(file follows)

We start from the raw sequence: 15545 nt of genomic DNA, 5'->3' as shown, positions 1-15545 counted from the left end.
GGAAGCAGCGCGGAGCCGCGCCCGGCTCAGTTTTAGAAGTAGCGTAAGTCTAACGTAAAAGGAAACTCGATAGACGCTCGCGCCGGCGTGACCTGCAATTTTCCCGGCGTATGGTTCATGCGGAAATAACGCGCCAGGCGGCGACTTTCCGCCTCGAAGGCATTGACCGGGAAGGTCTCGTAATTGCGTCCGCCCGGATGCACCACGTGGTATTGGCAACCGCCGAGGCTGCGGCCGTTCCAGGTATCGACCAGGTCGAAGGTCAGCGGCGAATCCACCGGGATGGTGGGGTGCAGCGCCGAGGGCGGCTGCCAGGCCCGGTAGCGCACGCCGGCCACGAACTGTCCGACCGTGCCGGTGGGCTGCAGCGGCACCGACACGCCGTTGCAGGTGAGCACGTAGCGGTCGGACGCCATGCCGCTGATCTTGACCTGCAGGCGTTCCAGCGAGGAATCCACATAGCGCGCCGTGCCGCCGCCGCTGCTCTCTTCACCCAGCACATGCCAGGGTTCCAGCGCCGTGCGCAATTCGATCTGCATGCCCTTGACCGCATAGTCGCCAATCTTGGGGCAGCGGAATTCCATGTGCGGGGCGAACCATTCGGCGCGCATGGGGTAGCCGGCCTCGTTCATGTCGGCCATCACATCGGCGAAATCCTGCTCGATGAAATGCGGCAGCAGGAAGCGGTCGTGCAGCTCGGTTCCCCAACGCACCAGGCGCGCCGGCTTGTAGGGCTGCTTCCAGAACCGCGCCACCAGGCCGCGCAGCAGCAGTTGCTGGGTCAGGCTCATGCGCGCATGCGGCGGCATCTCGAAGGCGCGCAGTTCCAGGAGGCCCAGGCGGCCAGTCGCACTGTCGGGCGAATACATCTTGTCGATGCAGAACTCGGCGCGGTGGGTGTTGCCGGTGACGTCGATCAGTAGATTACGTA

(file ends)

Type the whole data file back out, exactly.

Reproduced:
We start from the raw sequence: 15545 nt of genomic DNA, 5'->3' as shown, positions 1-15545 counted from the left end.
GGAAGCAGCGCGGAGCCGCGCCCGGCTCAGTTTTAGAAGTAGCGTAAGTCTAACGTAAAAGGAAACTCGATAGACGCTCGCGCCGGCGTGACCTGCAATTTTCCCGGCGTATGGTTCATGCGGAAATAACGCGCCAGGCGGCGACTTTCCGCCTCGAAGGCATTGACCGGGAAGGTCTCGTAATTGCGTCCGCCCGGATGCACCACGTGGTATTGGCAACCGCCGAGGCTGCGGCCGTTCCAGGTATCGACCAGGTCGAAGGTCAGCGGCGAATCCACCGGGATGGTGGGGTGCAGCGCCGAGGGCGGCTGCCAGGCCCGGTAGCGCACGCCGGCCACGAACTGTCCGACCGTGCCGGTGGGCTGCAGCGGCACCGACACGCCGTTGCAGGTGAGCACGTAGCGGTCGGACGCCATGCCGCTGATCTTGACCTGCAGGCGTTCCAGCGAGGAATCCACATAGCGCGCCGTGCCGCCGCCGCTGCTCTCTTCACCCAGCACATGCCAGGGTTCCAGCGCCGTGCGCAATTCGATCTGCATGCCCTTGACCGCATAGTCGCCAATCTTGGGGCAGCGGAATTCCATGTGCGGGGCGAACCATTCGGCGCGCATGGGGTAGCCGGCCTCGTTCATGTCGGCCATCACATCGGCGAAATCCTGCTCGATGAAATGCGGCAGCAGGAAGCGGTCGTGCAGCTCGGTTCCCCAACGCACCAGGCGCGCCGGCTTGTAGGGCTGCTTCCAGAACCGCGCCACCAGGCCGCGCAGCAGCAGTTGCTGGGTCAGGCTCATGCGCGCATGCGGCGGCATCTCGAAGGCGCGCAGTTCCAGGAGGCCCAGGCGGCCAGTCGCACTGTCGGGCGAATACATCTTGTCGATGCAGAACTCGGCGCGGTGGGTGTTGCCGGTGACGTCGATCAGTAGATTACGTA